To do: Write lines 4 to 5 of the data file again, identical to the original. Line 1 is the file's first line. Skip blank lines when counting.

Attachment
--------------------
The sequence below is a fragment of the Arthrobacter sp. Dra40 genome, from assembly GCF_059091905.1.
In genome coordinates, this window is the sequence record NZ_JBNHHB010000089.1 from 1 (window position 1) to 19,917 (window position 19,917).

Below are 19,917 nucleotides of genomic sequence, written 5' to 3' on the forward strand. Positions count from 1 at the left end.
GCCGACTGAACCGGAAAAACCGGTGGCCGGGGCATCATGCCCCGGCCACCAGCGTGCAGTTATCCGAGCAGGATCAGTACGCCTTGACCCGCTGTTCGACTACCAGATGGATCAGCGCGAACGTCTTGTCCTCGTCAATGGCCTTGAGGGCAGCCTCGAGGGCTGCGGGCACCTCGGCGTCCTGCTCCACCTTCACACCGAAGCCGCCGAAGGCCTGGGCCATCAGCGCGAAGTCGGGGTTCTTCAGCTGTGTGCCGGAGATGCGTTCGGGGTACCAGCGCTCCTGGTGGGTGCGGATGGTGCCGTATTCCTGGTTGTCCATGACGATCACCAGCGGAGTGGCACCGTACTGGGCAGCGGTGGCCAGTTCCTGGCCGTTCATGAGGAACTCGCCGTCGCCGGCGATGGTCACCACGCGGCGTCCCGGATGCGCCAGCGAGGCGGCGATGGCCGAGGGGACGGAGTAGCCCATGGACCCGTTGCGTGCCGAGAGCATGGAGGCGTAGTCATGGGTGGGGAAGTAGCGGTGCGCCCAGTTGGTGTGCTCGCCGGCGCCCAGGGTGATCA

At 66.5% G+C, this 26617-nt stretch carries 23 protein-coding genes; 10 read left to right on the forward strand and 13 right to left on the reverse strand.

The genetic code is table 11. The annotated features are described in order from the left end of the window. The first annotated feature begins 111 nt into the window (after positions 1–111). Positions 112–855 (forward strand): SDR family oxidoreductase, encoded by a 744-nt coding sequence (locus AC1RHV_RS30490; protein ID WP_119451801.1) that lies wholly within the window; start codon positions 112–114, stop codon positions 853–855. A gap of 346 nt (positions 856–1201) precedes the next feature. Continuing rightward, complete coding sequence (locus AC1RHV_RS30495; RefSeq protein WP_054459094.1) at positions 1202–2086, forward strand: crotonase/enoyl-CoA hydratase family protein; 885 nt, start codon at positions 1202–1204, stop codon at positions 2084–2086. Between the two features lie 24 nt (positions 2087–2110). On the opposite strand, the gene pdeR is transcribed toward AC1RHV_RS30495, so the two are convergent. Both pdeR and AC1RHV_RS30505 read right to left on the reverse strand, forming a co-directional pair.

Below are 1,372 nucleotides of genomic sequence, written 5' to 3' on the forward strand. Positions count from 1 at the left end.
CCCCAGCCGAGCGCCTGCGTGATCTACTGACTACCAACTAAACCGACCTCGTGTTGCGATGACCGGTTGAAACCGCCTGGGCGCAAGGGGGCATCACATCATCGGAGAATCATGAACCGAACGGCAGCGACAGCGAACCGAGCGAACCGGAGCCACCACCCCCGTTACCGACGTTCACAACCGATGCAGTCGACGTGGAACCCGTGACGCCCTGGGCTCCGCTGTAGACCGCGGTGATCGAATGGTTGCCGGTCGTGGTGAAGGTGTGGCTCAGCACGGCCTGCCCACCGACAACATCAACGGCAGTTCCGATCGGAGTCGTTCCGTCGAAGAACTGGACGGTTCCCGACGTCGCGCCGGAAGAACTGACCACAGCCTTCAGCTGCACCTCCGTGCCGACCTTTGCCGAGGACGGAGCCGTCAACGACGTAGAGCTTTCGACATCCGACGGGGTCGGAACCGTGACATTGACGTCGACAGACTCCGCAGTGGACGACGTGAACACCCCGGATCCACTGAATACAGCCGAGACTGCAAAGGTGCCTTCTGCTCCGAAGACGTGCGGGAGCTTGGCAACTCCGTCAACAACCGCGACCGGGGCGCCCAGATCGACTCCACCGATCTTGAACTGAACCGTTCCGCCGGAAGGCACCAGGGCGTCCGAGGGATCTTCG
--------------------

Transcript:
GCCGACTGAACCGGAAAAACCGGTGGCCGGGGCATCATGCCCCGGCCACCAGCGTGCAGTTATCCGAGCAGGATCAGTACGCCTTGACCCGCTGTTCGACTACCAGATGGATCAGCGCGAACGTCTTGTCCTCGTCAATGGCCTTGAGGGCAGCCTCGAGGGCTGCGGGCACCTCGGCGTCCTGCTCCACCTTCACACCGAAGCCGCCGAAGGCCTGGGCCATCAGCGCGAAGTCGGGGTTCTTCAGCTGTGTGCCGGAGATGCGTTCGGGGTACCAGCGCTCCTGGTGGGTGCGGATGGTGCCGTATTCCTGGTTGTCCATGACGATCACCAGCGGAGTGGCACCGTACTGGGCAGCGGTGGCCAGTTCCTGGCCGTTCATGAGGAACTCGCCGTCGCCGGCGATGGTCACCACGCGGCGTCCCGGATGCGCCAGCGAGGCGGCGATGGCCGAGGGGACGGAGTAGCCCATGGACCCGTTGCGTGCCGAGAGCATGGAGGCGTAGTCATGGGTGGGGAAGTAGCGGTGCGCCCAGTTGGTGTGCTCGCCGGCGCCCAGGGTGATCA

At 66.5% G+C, this 26617-nt stretch carries 23 protein-coding genes; 10 read left to right on the forward strand and 13 right to left on the reverse strand.